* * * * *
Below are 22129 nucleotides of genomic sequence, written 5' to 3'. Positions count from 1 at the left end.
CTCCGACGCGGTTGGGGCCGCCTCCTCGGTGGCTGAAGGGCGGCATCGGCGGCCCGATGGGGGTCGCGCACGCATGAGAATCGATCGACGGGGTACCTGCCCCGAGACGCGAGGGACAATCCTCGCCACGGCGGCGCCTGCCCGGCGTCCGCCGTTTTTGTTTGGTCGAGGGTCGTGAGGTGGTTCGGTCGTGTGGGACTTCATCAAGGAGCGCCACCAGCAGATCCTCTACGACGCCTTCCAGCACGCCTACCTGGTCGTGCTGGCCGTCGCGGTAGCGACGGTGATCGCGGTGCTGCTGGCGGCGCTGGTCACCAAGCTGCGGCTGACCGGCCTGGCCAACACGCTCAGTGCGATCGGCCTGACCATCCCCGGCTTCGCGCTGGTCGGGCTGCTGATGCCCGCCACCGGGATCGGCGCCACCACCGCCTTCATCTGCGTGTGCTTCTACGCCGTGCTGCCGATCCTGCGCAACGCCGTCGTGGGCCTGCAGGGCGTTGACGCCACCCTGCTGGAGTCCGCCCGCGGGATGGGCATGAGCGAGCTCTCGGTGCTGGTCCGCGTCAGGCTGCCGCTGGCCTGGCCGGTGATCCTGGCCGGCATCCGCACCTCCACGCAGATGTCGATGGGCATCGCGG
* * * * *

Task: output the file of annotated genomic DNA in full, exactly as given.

Below are 22129 nucleotides of genomic sequence, written 5' to 3'. Positions count from 1 at the left end.
CTCCGACGCGGTTGGGGCCGCCTCCTCGGTGGCTGAAGGGCGGCATCGGCGGCCCGATGGGGGTCGCGCACGCATGAGAATCGATCGACGGGGTACCTGCCCCGAGACGCGAGGGACAATCCTCGCCACGGCGGCGCCTGCCCGGCGTCCGCCGTTTTTGTTTGGTCGAGGGTCGTGAGGTGGTTCGGTCGTGTGGGACTTCATCAAGGAGCGCCACCAGCAGATCCTCTACGACGCCTTCCAGCACGCCTACCTGGTCGTGCTGGCCGTCGCGGTAGCGACGGTGATCGCGGTGCTGCTGGCGGCGCTGGTCACCAAGCTGCGGCTGACCGGCCTGGCCAACACGCTCAGTGCGATCGGCCTGACCATCCCCGGCTTCGCGCTGGTCGGGCTGCTGATGCCCGCCACCGGGATCGGCGCCACCACCGCCTTCATCTGCGTGTGCTTCTACGCCGTGCTGCCGATCCTGCGCAACGCCGTCGTGGGCCTGCAGGGCGTTGACGCCACCCTGCTGGAGTCCGCCCGCGGGATGGGCATGAGCGAGCTCTCGGTGCTGGTCCGCGTCAGGCTGCCGCTGGCCTGGCCGGTGATCCTGGCCGGCATCCGCACCTCCACGCAGATGTCGATGGGCATCGCGG